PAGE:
Priority for posting ToD officers should logically go to combat units for making up deficiencies. ToD officers will be entitled annual and casual leaves, totaling 240 days in three-years. Even if full casual leave is not granted, other absence from unit would include temporary duty and short courses. So what would be physical availability of ToD officer in the unit?
Operational experience of ToD officer would be less compared to others and if quota is fixed for ToD officers and other categories reduced, how will it affect the unit? How will the ToD officer perform in the last year of service – put in the best? With no guarantee of second career why would clamour to extend service beyond three years not begin?
In 1995, Japan’s JGSDF announced a 10% manpower cut across the board; because they were having these 10% shortage past several years. If the Indian Army has been constantly suffering officer shortages ranging from 7,680 today to a high of 11,000 in the past, could we slash the authorized strength of officers by say 7,600 that would give a saving of about Rs 50,000 crore plus considering that the investment in SSC officer is Rs 6.8 crore but regular commission officers form bulk of the officer cadre?
Despite assured career through regular commission and SSC we continue to have over 7,500 officer shortages. So it would be naïve to speculate that ToD would bridge officer shortages.
It is not difficult to guess that the whole aim is to reduce pensions expenditure, with bit about officer shortages and corporate sector as padding. A nation wanting adequate security must provide pay and pension to personnel tasked for defend. China just announced hiking defence budget by 6.5%, taking it to US $179 billion.
We cannot match China but India has never really found the balance between economy and defence – that without a strong military we cannot even call China’s bluff at the bargaining table. Pension budget allocation is always separate but yes ways must be found to reduce pension expenditure, not that successive CPCs did not recommend measures but those were not implemented.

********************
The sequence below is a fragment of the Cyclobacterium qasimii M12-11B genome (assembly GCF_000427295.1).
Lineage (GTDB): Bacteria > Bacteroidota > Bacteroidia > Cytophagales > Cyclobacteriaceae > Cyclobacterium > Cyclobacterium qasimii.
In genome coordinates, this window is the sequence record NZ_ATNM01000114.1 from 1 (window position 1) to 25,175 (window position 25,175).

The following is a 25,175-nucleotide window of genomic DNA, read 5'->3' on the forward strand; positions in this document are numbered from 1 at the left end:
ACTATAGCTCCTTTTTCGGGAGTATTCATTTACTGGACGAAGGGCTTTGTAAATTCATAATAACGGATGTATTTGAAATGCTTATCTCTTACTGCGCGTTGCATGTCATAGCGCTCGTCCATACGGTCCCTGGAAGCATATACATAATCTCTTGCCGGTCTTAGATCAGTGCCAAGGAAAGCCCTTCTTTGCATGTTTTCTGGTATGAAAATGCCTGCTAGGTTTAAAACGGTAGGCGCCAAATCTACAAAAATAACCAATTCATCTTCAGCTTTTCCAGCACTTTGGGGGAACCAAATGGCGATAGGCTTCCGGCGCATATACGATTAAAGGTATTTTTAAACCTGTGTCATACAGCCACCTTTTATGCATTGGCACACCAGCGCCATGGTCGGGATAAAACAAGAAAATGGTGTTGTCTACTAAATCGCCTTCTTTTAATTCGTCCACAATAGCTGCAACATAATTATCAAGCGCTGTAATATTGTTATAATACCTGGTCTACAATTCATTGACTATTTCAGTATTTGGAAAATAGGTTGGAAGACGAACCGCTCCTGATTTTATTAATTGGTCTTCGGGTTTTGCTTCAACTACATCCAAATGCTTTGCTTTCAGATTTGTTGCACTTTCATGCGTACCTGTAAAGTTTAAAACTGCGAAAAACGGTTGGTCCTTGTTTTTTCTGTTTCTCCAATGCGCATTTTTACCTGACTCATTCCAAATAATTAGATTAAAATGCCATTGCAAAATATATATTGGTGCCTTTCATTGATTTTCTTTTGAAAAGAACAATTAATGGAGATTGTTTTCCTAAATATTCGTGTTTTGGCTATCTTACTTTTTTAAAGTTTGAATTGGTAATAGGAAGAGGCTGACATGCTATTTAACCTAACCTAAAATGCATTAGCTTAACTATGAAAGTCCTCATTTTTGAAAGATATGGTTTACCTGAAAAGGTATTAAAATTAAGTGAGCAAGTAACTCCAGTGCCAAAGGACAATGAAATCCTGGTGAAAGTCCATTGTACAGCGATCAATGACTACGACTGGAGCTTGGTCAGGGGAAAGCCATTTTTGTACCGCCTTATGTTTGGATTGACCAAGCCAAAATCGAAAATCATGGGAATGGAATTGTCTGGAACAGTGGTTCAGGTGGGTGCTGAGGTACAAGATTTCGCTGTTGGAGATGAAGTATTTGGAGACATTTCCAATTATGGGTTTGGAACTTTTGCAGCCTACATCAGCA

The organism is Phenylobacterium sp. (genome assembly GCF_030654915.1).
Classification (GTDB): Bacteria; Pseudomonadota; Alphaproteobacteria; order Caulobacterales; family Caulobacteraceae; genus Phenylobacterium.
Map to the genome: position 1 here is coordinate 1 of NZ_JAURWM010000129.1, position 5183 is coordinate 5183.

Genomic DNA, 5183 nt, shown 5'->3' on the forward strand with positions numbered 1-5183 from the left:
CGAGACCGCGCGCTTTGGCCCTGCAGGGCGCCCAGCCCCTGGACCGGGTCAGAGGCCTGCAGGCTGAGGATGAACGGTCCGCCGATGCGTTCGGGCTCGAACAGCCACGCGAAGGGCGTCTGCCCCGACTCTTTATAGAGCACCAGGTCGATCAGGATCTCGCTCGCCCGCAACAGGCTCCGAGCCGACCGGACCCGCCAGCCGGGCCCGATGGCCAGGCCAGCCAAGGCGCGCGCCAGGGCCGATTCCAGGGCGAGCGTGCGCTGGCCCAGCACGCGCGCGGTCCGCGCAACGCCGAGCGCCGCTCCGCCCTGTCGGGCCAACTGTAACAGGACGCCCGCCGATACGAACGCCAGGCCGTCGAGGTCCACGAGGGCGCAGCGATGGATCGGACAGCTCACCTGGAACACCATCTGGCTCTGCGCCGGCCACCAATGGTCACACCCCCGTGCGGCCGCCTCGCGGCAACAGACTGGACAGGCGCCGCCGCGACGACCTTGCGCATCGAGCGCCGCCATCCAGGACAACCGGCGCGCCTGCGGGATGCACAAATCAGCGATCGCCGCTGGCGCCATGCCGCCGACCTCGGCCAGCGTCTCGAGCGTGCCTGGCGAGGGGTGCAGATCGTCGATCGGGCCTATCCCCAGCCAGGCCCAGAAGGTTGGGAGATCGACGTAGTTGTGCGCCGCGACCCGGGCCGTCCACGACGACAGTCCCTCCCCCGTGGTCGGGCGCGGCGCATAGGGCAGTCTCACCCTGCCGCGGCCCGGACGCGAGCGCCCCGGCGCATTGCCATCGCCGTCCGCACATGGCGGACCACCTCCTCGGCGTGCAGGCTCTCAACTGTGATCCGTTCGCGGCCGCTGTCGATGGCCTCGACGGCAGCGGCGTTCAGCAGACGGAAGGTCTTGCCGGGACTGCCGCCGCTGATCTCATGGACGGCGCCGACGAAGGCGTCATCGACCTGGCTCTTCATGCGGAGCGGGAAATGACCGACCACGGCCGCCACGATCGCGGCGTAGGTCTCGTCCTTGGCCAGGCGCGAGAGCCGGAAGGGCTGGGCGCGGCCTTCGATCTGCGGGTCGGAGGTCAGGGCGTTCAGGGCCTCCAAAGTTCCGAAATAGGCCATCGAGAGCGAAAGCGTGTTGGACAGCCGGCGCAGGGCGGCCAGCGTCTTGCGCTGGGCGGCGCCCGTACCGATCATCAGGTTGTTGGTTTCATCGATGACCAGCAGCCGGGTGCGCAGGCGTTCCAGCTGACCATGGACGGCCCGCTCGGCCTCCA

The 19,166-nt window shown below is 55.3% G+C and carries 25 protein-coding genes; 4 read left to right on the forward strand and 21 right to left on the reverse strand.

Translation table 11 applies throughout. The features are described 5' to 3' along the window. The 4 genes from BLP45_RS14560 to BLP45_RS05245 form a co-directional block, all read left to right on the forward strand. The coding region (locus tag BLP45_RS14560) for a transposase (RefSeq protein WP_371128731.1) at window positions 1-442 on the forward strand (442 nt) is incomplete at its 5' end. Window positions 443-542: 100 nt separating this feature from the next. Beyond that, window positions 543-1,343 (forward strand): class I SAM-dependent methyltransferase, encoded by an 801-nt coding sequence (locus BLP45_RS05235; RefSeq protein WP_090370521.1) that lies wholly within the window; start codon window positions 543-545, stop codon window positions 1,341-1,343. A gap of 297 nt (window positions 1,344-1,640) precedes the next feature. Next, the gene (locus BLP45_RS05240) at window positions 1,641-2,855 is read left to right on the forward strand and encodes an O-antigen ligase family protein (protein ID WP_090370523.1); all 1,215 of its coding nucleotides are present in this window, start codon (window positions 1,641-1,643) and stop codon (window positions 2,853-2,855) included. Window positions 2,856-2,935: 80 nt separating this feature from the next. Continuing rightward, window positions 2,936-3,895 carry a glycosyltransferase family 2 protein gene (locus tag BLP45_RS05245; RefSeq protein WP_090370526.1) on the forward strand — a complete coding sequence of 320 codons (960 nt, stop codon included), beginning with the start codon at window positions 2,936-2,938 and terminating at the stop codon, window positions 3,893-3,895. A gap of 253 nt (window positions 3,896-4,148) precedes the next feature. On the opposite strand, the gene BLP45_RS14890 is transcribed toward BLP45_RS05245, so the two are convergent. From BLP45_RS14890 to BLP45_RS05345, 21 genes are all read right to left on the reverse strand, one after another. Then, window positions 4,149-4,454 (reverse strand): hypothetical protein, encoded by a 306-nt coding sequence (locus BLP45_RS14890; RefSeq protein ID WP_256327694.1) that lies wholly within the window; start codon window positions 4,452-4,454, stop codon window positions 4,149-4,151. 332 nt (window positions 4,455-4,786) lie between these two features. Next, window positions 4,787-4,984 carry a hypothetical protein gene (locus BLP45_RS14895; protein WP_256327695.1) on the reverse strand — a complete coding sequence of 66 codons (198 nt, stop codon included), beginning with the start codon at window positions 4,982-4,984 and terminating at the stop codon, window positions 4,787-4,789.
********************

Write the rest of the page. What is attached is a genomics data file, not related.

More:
Media always focuses on salary and pensions of the military in isolation, not encompassing all defence employees. Defence Minister Rajnath Singh recently ordered abolition of 9,304 posts in the MES that relate both to army and civilian-defence employees, and were largely lying vacant if inside sources are to be believed.
This is timed well with MoD preparing note on ToD for government approval. However, the bureaucracy has always managed to obfuscate expenditure on salaries and pensions of civilian-defence employees and how this can be reduced.
Against 14.5 lakh Armed Forces, there are four lakh civilian defence employees. 41 Defence Ordnance Factories have 200 plus Joint Secretary-level officers (Major General equivalent) while civilians in MES have 11 HAG-grade officers (Lieutenant General equivalent).
AFHQ-CS directly under MoD has been restructured with deliberate misrepresentation of facts to government; posts of seven new principal directors, in addition to the four existing ones, and 36 new directors were sanctioned without any functional requirement expressed by the Armed Forces.
Even the SO entry in AFHQ-CS that was directed by government to cease in 2003 was not only circumvented but intake increased from 20% to 50%. Defence Estate (DE), whose disbandment was recommended by CGDA in 2010 being most corrupt part of MoD, has been empowered further and granted NFU with retrospect from 2016, concurrent to free access for civilians in military cantonments.
The public by and large is unaware of the following:
• With four lakh civilian-defence employees against 14.5 lakh military personnel we have a ridiculous ratio of 1:3.6.
• Civilian defence employees have been getting OROP past decades – annual increment in pension denied to military personnel